Ageing or aging is the process of getting older. This article focuses the social, cultural, and economic effects of ageing. The biology of ageing is treated in detail in senescence. Ageing is an important part of all human societies reflecting the biological changes that occur, but also reflecting cultural and societal conventions. Age is usually, but wholly arbitrarily, measured in years and a person's birthday is often an important event.
There is often considerable social pressure in modern society to hide signs of ageing, especially among women. This may involve dyeing hair, elaborate make-up, or even cosmetic surgery. Among the young however there is often a desire to seem older to gain more responsibility and respect.
The issues of an ageing population in which the average age of a society is increasing is an important issue in many nations of the world. The societal effects of age are great. Young people tend to commit most crimes, they are more likely to push for political and social change, to adopt new technologies, and to need education. Older people are more likely to be conservative both politically and socially; and in their daily lives, rather than education, health care and pensions are essential to them. Older people are also far more likely to vote and thus have comparatively more political influence.
Senescence: the biology of ageing
Main article: Senescence
In biology, senescence is the state or process of aging. Cellular senescence is a phenomena where isolated cells demonstrate a limited ability to divide in culture. Organismal senescence is the aging of organisms.
Organismal aging is generally characterized by the declining ability to respond to stress, increasing homeostatic imbalance and increased risk of disease. Because of this, death is the ultimate consequence of aging. Some researchers are treating ageing as a "disease" in gerontology (specifically biogerontologists), although this view is controversial.
Dividing the lifespan
A human life is often arbitrarily divided into various ages. Because biological changes are slow moving and vary from person to person arbitrary dates are usually set to mark periods of human life. Legally Adulthood begins at the age of eighteen or nineteen, while old age begins often at age sixty-five.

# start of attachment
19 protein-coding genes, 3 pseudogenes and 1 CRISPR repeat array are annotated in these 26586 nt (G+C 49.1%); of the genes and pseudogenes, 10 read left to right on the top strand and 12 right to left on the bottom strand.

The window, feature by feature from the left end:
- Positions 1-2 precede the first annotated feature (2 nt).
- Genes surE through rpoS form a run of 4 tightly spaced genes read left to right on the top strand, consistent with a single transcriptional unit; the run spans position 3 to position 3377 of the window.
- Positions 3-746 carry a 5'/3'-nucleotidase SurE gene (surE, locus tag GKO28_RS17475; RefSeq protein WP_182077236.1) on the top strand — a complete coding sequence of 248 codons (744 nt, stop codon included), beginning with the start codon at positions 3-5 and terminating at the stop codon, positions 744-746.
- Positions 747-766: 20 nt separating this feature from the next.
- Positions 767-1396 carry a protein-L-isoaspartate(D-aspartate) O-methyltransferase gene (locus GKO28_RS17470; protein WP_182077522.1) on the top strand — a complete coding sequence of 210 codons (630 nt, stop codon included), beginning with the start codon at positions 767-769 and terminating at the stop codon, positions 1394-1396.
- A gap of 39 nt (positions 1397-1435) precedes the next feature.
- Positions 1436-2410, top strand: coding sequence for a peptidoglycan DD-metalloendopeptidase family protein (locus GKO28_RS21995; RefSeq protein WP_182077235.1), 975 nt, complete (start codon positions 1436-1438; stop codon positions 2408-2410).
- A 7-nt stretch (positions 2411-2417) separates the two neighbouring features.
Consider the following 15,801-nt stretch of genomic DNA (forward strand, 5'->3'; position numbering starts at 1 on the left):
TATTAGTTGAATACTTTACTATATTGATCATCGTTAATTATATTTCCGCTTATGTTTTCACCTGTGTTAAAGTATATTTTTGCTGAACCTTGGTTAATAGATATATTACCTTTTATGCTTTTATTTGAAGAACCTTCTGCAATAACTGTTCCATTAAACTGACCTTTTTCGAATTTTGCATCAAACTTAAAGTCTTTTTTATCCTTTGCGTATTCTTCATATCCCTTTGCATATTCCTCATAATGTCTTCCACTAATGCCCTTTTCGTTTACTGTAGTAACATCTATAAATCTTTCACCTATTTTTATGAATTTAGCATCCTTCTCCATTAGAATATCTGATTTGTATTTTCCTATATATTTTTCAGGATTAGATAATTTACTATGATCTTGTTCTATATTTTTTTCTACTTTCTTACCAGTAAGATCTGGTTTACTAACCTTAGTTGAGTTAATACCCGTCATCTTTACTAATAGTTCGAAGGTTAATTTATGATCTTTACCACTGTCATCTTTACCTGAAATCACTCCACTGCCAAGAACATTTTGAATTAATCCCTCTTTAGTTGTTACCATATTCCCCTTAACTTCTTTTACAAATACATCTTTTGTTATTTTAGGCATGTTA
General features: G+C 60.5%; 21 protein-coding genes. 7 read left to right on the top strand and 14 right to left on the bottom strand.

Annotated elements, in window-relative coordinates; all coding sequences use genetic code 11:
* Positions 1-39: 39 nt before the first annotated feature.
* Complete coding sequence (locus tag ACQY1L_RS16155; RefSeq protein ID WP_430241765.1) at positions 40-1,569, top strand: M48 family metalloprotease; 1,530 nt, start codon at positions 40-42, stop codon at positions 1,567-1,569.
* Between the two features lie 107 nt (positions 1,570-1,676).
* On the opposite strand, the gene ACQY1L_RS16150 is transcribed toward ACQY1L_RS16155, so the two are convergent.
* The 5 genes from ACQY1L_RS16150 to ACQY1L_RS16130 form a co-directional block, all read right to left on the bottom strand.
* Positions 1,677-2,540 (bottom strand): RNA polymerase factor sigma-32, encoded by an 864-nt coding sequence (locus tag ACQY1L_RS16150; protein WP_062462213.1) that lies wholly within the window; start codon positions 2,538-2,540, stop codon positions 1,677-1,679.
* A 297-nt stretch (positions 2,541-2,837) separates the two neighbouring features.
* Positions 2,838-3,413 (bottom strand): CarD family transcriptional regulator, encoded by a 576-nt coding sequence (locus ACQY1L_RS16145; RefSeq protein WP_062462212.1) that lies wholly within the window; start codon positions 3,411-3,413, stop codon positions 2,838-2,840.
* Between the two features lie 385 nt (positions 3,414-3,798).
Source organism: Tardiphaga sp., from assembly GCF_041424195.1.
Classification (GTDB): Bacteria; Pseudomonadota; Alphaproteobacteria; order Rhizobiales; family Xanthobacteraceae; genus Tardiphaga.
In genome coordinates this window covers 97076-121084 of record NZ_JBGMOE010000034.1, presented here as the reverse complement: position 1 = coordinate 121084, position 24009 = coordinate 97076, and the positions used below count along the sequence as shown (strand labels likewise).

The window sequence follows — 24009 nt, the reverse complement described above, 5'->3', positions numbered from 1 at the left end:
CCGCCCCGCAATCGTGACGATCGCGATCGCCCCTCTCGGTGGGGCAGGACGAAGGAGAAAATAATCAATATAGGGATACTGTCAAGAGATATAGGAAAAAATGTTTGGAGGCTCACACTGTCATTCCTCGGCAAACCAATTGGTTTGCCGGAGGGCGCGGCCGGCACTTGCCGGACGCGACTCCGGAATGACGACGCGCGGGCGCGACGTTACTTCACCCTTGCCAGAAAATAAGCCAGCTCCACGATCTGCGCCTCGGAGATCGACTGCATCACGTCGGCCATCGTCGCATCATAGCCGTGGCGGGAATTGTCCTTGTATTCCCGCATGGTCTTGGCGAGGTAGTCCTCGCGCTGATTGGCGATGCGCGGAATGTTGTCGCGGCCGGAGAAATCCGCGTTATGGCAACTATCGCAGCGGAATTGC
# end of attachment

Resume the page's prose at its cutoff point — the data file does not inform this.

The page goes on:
See also Seven ages of man for an older system of dividing the human life.
Age and the law
There are many legal limits that are attached to age such as voting age, drinking age, the age where one can hold public office, mandatory retirement age.
In jurisprudence, the defense of infancy is a form of defense by which a defendant argues that, at the time a law was broken, they were not liable for their actions, and thus should not be held liable for a crime. Many courts recognize that defendants, which are considered to be juveniles, may avoid criminal prosecution on account of their age.
Economics and marketing of ageing
The economics of ageing are also of great import. Children and teenagers have little money of their own, but most of it is available for buying consumer goods. They also have considerable impact on how their parents spent their money.
Young adults are an even more valuable cohort. They often have jobs with few responsibilities such as a mortgage or children. They do not yet have set buying habits and are more open to new products.
The young are thus the central target of marketers. Television is programmed to attract the 15 to 35 years olds. Movies are also built around appealing to the young.
The middle aged and the old are less likely to buy things and are traditionally viewed as being set in their buying habits and not nearly as open to marketing. Older people tend to be much wealthier and to save a much higher percentage of their income.
Some tax systems attempt to address these differences in age spending habits such as the concept of a lifetime income tax.
Global aging trends
There have been small changes in age distribution between 1990 and 2000. The percent of population that is older increased slightly between 1990 and 2000 from 9% to almost 10%. The increase was larger within more developed countries, from 17.7% to 19.4%. The percent of population that is older is almost three times as high in more developed countries (19.4%) as it is in less developed countries (7.7%).
- Global Social Change Reports (http://gsociology.icaap.org/reports.html) One report describes global trends in aging.
- SAGE Crossroads (http://www.sagecrossroads.net) online forum for emerging issues of human aging
- Alliance for Aging Research (http://www.agingresearch.org/)
- senescence.info (http://www.senescence.info/)
- Dr Aubrey de Grey: 'We will be able to live to 1,000' (http://news.bbc.co.uk/1/hi/uk/4003063.stm)